/* when end of result set reached, break out of while loop */
    EXEC SQL WHENEVER NOT FOUND DO BREAK;

    while (1)
    {
        /* Fetch multiple columns into one structure. */
        EXEC SQL FETCH FROM cur1 INTO :dbval, :size;

        /* Print members of the structure. */
        printf("oid=%d, datname=%s, size=%lld\n", dbval.oid, dbval.datname, size);
    }

    EXEC SQL CLOSE cur1;

33.4.4.3.3. Typedefs

Use the typedef keyword to map new types to already existing types.

EXEC SQL BEGIN DECLARE SECTION;
    typedef char mychartype[40];
    typedef long serial_t;
EXEC SQL END DECLARE SECTION;

Note that you could also use:

EXEC SQL TYPE serial_t IS long;

This declaration does not need to be part of a declare section.

33.4.4.3.4. Pointers

You can declare pointers to the most common types. Note however that you cannot use pointers as target variables of queries without auto-allocation. See Section 33.7 for more information on auto-allocation.

EXEC SQL BEGIN DECLARE SECTION;
    int   *intp;
    char **charp;
EXEC SQL END DECLARE SECTION;

33.4.5. Handling Nonprimitive SQL Data Types

This section contains information on how to handle nonscalar and user-defined SQL-level data types in ECPG applications. Note that this is distinct from the handling of host variables of nonprimitive types, described in the previous section.

33.4.5.1. Arrays

SQL-level arrays are not directly supported in ECPG. It is not possible to simply map an SQL array into a C array host variable. This will result in undefined behavior. Some workarounds exist, however.

If a query accesses elements of an array separately, then this avoids the use of arrays in ECPG. Then, a host variable with a type that can be mapped to the element type should be used. For example, if a column type is array of integer, a host variable of type int can be used. Also if the element type is varchar or text, a host variable of type char[] or VARCHAR[] can be used.

Here is an example. Assume the following table:

CREATE TABLE t3 (
    ii integer[]
);

testdb=> SELECT * FROM t3;
     ii
-------------
 {1,2,3,4,5}
(1 row)

The following example program retrieves the 4th element of the array and stores it into a host variable of type int:

EXEC SQL BEGIN DECLARE SECTION;
int ii;
EXEC SQL END DECLARE SECTION;

EXEC SQL DECLARE cur1 CURSOR FOR SELECT ii[4] FROM t3;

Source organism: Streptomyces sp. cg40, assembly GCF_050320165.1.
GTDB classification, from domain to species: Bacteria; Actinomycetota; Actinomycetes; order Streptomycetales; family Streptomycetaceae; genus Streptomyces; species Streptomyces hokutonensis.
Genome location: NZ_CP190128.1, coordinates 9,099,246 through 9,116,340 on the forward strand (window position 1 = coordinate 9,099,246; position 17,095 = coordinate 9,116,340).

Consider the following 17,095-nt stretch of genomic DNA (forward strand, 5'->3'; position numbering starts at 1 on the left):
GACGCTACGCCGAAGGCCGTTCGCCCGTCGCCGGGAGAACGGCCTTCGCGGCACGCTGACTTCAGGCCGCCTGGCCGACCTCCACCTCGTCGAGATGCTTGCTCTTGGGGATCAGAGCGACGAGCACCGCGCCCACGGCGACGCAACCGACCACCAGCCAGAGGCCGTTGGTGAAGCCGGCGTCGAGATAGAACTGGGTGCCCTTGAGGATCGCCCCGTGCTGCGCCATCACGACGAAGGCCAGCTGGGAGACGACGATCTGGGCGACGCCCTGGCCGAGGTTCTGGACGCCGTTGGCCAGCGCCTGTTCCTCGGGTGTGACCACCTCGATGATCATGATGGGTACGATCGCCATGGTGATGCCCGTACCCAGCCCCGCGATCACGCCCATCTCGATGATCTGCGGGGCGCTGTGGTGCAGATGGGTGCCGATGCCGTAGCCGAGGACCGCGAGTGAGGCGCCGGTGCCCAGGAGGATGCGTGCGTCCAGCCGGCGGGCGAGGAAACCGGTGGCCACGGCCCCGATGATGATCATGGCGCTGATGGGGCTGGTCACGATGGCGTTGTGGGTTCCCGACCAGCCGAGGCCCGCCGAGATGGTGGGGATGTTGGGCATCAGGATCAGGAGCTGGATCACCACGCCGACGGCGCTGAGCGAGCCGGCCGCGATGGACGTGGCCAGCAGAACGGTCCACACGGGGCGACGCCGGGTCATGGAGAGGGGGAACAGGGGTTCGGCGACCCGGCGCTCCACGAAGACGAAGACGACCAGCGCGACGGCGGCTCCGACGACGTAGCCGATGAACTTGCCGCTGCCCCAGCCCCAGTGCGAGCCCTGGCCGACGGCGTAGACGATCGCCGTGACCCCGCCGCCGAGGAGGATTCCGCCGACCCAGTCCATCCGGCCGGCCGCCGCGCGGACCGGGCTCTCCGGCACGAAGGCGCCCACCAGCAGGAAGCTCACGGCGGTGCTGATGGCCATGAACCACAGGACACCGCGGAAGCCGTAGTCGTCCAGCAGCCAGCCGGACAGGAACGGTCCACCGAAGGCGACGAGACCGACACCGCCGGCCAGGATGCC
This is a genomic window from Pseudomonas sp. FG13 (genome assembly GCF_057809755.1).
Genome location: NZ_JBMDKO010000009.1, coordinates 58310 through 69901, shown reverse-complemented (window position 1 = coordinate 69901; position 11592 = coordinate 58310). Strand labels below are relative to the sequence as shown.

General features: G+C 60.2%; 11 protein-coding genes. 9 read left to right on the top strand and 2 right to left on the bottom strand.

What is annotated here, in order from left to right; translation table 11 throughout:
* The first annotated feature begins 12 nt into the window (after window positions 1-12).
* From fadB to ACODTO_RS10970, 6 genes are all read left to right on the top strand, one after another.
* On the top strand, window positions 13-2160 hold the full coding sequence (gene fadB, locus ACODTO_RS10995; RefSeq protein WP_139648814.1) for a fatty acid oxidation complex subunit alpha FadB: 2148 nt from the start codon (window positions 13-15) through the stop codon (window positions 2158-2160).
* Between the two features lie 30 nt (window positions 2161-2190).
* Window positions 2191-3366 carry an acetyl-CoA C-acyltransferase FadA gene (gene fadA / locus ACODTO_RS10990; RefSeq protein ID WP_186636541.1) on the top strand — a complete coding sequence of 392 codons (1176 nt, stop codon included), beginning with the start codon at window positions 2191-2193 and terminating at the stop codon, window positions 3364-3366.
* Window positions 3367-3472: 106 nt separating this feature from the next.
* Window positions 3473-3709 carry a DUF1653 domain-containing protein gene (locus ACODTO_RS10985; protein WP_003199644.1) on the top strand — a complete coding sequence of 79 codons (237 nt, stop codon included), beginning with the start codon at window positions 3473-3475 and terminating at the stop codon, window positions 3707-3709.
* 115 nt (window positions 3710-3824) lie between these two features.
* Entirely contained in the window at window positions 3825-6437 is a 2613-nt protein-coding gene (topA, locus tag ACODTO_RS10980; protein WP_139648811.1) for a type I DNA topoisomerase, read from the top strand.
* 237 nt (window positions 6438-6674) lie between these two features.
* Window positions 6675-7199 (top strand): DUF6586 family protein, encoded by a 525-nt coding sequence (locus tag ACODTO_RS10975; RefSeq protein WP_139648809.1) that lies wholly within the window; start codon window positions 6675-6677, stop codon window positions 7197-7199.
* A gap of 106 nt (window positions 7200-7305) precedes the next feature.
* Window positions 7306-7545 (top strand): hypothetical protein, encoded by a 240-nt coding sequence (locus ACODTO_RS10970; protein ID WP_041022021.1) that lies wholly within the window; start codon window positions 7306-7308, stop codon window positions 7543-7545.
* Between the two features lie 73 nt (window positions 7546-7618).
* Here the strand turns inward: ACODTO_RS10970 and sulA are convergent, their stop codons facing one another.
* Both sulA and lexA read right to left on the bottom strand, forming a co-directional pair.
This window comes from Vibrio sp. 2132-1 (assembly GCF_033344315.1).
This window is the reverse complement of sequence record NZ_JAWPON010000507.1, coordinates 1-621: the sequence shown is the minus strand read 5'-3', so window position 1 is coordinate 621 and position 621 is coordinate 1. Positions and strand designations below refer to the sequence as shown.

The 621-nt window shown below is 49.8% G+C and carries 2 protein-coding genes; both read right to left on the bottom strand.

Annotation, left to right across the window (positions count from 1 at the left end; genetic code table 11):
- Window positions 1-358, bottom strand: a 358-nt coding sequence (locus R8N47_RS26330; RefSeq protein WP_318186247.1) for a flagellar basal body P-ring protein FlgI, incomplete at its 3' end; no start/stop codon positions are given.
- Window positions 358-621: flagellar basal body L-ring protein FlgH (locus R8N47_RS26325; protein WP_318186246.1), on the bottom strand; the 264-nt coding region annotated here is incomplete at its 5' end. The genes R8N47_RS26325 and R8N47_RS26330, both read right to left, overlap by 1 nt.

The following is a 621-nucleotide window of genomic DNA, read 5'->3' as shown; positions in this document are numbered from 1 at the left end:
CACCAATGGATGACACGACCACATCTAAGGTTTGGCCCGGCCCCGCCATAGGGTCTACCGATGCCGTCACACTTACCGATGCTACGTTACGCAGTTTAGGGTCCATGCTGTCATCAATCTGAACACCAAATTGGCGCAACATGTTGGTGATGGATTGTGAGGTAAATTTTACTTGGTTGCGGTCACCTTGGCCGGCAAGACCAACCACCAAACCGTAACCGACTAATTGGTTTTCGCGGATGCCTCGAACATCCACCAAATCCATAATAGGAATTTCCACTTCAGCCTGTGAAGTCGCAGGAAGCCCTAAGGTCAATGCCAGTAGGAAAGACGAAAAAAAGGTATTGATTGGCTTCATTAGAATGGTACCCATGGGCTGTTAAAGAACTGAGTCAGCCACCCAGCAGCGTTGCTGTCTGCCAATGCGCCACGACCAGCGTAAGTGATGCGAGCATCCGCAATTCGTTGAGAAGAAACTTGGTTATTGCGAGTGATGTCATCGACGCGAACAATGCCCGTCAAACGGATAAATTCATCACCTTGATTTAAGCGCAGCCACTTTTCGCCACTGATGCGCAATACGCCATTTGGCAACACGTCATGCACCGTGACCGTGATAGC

EXEC SQL OPEN cur1;

EXEC SQL WHENEVER NOT FOUND DO BREAK;

while (1)
{
    EXEC SQL FETCH FROM cur1 INTO :ii ;
    printf("ii=%d\n", ii);
}

EXEC SQL CLOSE cur1;

This example shows the following result:

ii=4

To map multiple array elements to the multiple elements in an array type host variables each element of array column and each element of the host variable array have to be managed separately, for example:

EXEC SQL BEGIN DECLARE SECTION;
int ii_a[8];
EXEC SQL END DECLARE SECTION;

EXEC SQL DECLARE cur1 CURSOR FOR SELECT ii[1], ii[2], ii[3], ii[4] FROM t3;
EXEC SQL OPEN cur1;

EXEC SQL WHENEVER NOT FOUND DO BREAK;

while (1)
{
    EXEC SQL FETCH FROM cur1 INTO :ii_a[0], :ii_a[1], :ii_a[2], :ii_a[3];
    ...
}

Note again that

EXEC SQL BEGIN DECLARE SECTION;
int ii_a[8];
EXEC SQL END DECLARE SECTION;

EXEC SQL DECLARE cur1 CURSOR FOR SELECT ii FROM t3;
EXEC SQL OPEN cur1;

EXEC SQL WHENEVER NOT FOUND DO BREAK;

while (1)
{
    /* WRONG */
    EXEC SQL FETCH FROM cur1 INTO :ii_a;
    ...
}

would not work correctly in this case, because you cannot map an array type column to an array host variable directly.

Another workaround is to store arrays in their external string representation in host variables of type char[] or VARCHAR[]. For more details about this representation, see Section 8.14.2. Note that this means that the array cannot be accessed naturally as an array in the host program (without further processing that parses the text representation).

33.4.5.2. Composite Types

Composite types are not directly supported in ECPG, but an easy workaround is possible. The available workarounds are similar to the ones described for arrays above: Either access each attribute separately or use the external string representation.

For the following examples, assume the following type and table:

CREATE TYPE comp_t AS (intval integer, textval varchar(32));
CREATE TABLE t4 (compval comp_t);
INSERT INTO t4 VALUES ( (256, 'PostgreSQL') );

The most obvious solution is to access each attribute separately. The following program retrieves data from the example table by selecting each attribute of the type comp_t separately:

EXEC SQL BEGIN DECLARE SECTION;
int intval;
varchar textval[33];
EXEC SQL END DECLARE SECTION;

/* Put each element of the composite type column in the SELECT list. */
EXEC SQL DECLARE cur1 CURSOR FOR SELECT (compval).intval, (compval).textval FROM t4;
EXEC SQL OPEN cur1;

EXEC SQL WHENEVER NOT FOUND DO BREAK;

while (1)
{
    /* Fetch each element of the composite type column into host variables. */
    EXEC SQL FETCH FROM cur1 INTO :intval, :textval;

    printf("intval=%d, textval=%s\n", intval, textval.arr);
}

EXEC SQL CLOSE cur1;